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LONDON (Reuters) – The ambassadors of 27 European Union member states on Monday formally approved the Brexit trade deal they struck with the United Kingdom last week, the latest obstacle to a deal that will take effect on January 1.
The ambassadors worked over the Christmas holidays and agreed to a tentative request Monday morning. The European Parliament, the only directly elected chamber in the European Union, is not expected to vote on it until January and refuse to ratify it during the tight timeframe. Instead, the provisional application will allow it to go into effect on New Year’s Day Friday.
EU governments have until 2 p.m. London time on Tuesday to submit their written consent, but this is also a formality as EU leaders have already welcomed the agreement.
The British government will vote on the trade deal on Wednesday and the country will exit the transition period with the European Union at 11 pm local time on New Year’s Eve.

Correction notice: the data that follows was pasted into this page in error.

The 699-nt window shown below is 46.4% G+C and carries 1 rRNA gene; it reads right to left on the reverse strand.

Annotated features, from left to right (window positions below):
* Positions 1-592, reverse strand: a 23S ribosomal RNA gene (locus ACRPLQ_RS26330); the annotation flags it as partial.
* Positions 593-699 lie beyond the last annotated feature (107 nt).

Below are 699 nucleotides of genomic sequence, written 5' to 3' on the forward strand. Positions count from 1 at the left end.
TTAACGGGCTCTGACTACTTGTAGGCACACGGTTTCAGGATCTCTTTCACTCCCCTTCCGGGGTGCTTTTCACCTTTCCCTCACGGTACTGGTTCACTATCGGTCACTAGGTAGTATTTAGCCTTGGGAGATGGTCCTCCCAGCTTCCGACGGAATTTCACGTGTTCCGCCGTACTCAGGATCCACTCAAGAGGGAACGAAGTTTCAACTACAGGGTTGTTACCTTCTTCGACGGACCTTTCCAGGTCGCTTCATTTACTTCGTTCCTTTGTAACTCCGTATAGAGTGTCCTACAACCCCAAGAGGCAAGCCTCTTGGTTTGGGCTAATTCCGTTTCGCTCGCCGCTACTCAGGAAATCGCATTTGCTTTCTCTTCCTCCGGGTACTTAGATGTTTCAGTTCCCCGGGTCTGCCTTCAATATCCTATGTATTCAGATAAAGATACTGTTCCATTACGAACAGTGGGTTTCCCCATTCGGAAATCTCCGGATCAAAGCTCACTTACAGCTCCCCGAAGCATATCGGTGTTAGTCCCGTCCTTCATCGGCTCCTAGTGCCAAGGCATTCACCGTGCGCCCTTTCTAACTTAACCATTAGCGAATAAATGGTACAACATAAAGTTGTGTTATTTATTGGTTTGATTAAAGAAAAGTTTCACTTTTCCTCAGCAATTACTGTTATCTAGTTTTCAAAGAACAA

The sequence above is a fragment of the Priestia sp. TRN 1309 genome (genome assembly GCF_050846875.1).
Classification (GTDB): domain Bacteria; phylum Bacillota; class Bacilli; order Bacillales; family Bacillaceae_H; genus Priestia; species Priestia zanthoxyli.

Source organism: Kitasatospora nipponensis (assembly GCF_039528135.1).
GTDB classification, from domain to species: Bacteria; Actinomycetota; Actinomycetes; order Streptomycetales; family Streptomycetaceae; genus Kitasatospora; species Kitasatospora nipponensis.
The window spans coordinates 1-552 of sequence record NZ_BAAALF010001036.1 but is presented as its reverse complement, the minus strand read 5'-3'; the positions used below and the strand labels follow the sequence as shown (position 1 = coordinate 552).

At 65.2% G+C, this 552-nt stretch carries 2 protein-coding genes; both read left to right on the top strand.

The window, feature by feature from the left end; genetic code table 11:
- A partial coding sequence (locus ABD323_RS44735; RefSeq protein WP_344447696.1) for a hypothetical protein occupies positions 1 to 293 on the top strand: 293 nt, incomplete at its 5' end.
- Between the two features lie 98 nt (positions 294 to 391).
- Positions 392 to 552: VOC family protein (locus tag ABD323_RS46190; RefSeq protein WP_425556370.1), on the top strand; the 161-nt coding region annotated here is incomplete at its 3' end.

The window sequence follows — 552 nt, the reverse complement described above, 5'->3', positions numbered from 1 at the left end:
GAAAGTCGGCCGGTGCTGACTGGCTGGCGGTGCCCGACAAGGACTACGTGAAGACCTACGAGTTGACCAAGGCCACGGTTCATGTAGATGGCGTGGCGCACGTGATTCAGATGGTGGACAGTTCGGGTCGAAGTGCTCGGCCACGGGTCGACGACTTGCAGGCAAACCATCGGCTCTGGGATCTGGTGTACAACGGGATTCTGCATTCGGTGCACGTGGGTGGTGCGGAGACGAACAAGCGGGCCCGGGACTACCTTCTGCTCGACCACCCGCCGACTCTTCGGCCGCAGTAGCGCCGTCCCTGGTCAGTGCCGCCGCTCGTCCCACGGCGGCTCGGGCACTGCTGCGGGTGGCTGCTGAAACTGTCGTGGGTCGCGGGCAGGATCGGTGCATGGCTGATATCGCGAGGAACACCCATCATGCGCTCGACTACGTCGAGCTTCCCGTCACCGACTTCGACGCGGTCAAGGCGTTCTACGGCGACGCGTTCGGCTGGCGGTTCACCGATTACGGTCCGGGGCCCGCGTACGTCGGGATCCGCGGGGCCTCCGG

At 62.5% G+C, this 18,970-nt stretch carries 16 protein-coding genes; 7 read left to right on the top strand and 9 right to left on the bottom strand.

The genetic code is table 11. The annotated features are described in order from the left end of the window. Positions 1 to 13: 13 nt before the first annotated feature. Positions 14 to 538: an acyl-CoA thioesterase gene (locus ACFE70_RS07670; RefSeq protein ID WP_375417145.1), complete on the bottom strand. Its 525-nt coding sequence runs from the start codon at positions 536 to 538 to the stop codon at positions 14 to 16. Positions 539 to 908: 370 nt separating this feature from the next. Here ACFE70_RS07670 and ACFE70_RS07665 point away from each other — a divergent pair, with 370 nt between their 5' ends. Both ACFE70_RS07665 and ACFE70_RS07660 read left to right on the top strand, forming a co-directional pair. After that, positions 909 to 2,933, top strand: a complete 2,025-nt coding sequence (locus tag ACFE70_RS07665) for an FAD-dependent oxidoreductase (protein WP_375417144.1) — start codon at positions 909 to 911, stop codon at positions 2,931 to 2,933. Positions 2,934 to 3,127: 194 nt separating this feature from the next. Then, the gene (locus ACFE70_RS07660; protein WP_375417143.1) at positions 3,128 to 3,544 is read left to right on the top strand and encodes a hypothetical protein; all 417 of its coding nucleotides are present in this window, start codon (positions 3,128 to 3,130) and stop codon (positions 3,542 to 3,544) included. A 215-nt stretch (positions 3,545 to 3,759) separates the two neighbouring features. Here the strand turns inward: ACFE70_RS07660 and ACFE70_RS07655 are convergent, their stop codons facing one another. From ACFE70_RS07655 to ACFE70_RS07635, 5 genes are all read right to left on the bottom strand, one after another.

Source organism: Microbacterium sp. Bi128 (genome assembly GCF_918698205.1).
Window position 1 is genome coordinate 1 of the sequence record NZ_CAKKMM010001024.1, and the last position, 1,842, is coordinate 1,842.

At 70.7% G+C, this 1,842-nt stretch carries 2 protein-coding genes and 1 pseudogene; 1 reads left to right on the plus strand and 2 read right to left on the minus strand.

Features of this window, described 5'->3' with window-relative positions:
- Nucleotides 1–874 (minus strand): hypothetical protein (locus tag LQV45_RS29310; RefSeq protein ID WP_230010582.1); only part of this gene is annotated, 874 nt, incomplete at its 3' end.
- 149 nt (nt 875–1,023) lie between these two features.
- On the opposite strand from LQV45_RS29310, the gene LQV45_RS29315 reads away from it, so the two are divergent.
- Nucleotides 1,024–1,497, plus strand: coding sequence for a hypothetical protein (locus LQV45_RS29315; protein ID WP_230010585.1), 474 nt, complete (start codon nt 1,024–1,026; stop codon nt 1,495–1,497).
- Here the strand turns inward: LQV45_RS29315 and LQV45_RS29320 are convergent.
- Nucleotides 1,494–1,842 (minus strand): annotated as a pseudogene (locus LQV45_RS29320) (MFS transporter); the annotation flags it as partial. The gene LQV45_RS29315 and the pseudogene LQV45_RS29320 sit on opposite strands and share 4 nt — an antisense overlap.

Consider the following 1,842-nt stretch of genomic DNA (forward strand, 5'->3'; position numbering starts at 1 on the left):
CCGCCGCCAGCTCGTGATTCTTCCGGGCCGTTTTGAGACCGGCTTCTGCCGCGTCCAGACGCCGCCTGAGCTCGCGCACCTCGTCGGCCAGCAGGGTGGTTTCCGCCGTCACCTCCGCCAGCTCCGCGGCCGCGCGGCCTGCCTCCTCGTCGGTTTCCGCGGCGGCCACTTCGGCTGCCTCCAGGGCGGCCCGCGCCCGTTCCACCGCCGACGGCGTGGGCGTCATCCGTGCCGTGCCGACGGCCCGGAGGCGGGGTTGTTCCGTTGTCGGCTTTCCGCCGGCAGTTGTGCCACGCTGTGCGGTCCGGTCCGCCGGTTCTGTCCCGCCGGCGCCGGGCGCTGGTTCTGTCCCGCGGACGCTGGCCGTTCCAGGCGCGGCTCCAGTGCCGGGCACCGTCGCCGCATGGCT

The 1,246-page document, details of which were published on the UK government’s website, and the fraught last-minute negotiations left little time for any proper vetting before the deadline.
The UK opposition Labor Party is expected to support the deal despite concerns, but there are likely to be some rebellious lawmakers in the Labor Party and the ruling Conservative Party.
Scottish Prime Minister Nicolas Sturgeon has expressed disagreement with the agreement, and the UK fishing industry has given a lukewarm response, accusing British Prime Minister Boris Johnson of insuring “a fraction of what the UK is entitled to under international law” The government has repeatedly said it will secure on behalf of the fishing industry UK fish. “
On Christmas Eve, the two sides reached a “zero-tariff quota deal”, which would help facilitate the trade of goods across the English Channel. It brought relief to exporters on both sides who were facing higher tariffs and costs if no deal was reached.
The two sides have engaged in intense talks since March to determine how the trade will operate from January onwards.
– CNBC’s Sylvia Amaro contributed to this article.